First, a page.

Banner image courtesy of Banksy
There has been a joint announcement between SeaWorld and the Humane Society of the United States (HSUS), that says SeaWorld has agreed to stop breeding captive killer whales.
Therefore, we can assume no more orcas will be bred (by SeaWorld’s dubious methods) in the future. The last captive orcas held by SeaWorld (29 orcas at present but Tilikum in poor health) will be released of their ‘duties’ at SeaWorld’s ‘entertainment’ parks by 2019.
“Instead of breeding orcas, SeaWorld will now invest $50 million over five years to increase its focus on rescue and rehabilitation of marine animals in distress and bringing attention to rescued animals that cannot be released to raise awareness of their plight and educate the public about the growing threats to marine life” – Take Part Daily, 17 March 2016.
SeaWorld are teaming up with HSUS to campaign on marine issues, such as illegal commercial (‘research’) whaling, seal hunting etc.
Well done the Humane Society of the United States (HSUS) for negotiating this policy change with SeaWorld and let’s hope that the new partnership comes to fruition in due course.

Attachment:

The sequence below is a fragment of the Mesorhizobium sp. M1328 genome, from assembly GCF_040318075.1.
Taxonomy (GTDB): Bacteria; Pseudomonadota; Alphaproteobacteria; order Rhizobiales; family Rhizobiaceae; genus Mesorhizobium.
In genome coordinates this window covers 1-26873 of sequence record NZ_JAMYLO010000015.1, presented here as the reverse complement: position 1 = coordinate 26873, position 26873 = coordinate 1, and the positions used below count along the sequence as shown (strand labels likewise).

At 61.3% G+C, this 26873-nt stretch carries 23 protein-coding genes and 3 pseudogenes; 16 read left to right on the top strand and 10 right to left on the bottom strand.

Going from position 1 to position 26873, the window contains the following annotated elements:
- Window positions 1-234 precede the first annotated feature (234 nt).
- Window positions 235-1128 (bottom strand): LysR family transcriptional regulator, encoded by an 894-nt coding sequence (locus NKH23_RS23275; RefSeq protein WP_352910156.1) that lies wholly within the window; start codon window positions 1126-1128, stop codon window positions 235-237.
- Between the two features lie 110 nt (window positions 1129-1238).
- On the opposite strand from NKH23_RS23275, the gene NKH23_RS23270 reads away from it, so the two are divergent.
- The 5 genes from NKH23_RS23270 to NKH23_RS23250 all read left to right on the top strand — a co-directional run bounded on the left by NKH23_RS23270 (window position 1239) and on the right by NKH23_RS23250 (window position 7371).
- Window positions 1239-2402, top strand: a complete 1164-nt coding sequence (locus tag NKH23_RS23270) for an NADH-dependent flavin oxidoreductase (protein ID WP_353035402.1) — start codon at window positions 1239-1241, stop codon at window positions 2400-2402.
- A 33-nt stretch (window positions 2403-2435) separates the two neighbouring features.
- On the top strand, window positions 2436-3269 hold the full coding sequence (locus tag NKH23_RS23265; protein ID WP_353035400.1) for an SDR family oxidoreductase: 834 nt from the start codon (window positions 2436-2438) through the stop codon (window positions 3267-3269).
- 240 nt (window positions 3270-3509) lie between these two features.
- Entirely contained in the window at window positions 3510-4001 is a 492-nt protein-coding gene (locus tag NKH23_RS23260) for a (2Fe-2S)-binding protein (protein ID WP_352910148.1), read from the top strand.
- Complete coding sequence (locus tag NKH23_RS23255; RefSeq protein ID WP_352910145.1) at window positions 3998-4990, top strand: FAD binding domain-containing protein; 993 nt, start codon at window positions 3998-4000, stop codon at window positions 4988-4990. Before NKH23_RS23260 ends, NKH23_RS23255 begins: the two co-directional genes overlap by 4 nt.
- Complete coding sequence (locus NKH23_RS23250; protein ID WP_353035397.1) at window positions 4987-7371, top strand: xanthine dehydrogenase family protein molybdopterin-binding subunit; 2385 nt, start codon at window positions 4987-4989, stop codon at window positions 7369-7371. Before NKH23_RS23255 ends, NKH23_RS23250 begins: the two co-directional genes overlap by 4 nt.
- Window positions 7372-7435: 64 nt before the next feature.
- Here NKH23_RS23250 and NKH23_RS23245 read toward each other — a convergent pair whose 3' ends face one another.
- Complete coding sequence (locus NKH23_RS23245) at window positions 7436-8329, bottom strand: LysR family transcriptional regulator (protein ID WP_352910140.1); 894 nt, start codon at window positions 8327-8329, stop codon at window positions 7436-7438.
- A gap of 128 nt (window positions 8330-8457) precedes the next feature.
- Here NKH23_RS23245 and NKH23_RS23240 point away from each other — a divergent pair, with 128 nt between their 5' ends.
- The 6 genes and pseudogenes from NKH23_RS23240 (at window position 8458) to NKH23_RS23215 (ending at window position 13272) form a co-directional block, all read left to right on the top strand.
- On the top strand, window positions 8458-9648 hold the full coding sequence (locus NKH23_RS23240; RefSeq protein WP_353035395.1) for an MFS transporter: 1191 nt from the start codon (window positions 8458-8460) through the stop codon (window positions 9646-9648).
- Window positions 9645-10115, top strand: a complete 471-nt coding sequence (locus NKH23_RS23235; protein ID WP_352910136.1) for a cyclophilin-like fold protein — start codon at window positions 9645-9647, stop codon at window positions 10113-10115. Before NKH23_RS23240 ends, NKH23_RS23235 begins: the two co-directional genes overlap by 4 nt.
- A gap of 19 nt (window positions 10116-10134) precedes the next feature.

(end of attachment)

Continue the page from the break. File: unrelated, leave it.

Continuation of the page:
SeaWorld’s excuses for past wrong doing can be read at this link, “We’re ending our Orca Breeding Program. Here’s Why.” SeaWorld Parks and Entertainment CEO Joel Manby, Los Angeles Times, 17 March 2016
“For as long as they live, the orcas at SeaWorld will stay in our parks. They’ll continue to receive the highest-quality care, based on the latest advances in marine veterinary medicine, science and zoological best practices” – SeaWorld CEO, Joel Manby, 17 March 2016.
So, no coastal sea sanctuary (it’s understood why SeaWorld’s captive orcas can’t be rehabilitated back into the wild) for any of SeaWorld’s captive orcas then – just retirement at some point to live out their lives in one of SeaWorld’s concrete park prisons under SeaWorld’s ‘care’ it would seem. Surely, there is a better, more humane solution that SeaWorld can fund than that?
What happens to the rest of SeaWorld’s captive cetaceans, the dolphins taken from the wild and forced to perform for human ‘entertainment’ at SeaWorld’s parks and other such ‘aquariums’ around the globe?
It’s going to take much more effort for SeaWorld (and the industry it represents) to gain any credibility for altruistic animal concerns, if SeaWorld continues to seek to profit from any form of animal exploitation with its current parks and shows – no matter if SeaWorld has now (though forced to, kicking and screaming for a long, long time) made some welcome concessions to humane animal welfare in its on-going business model based on animal abuse.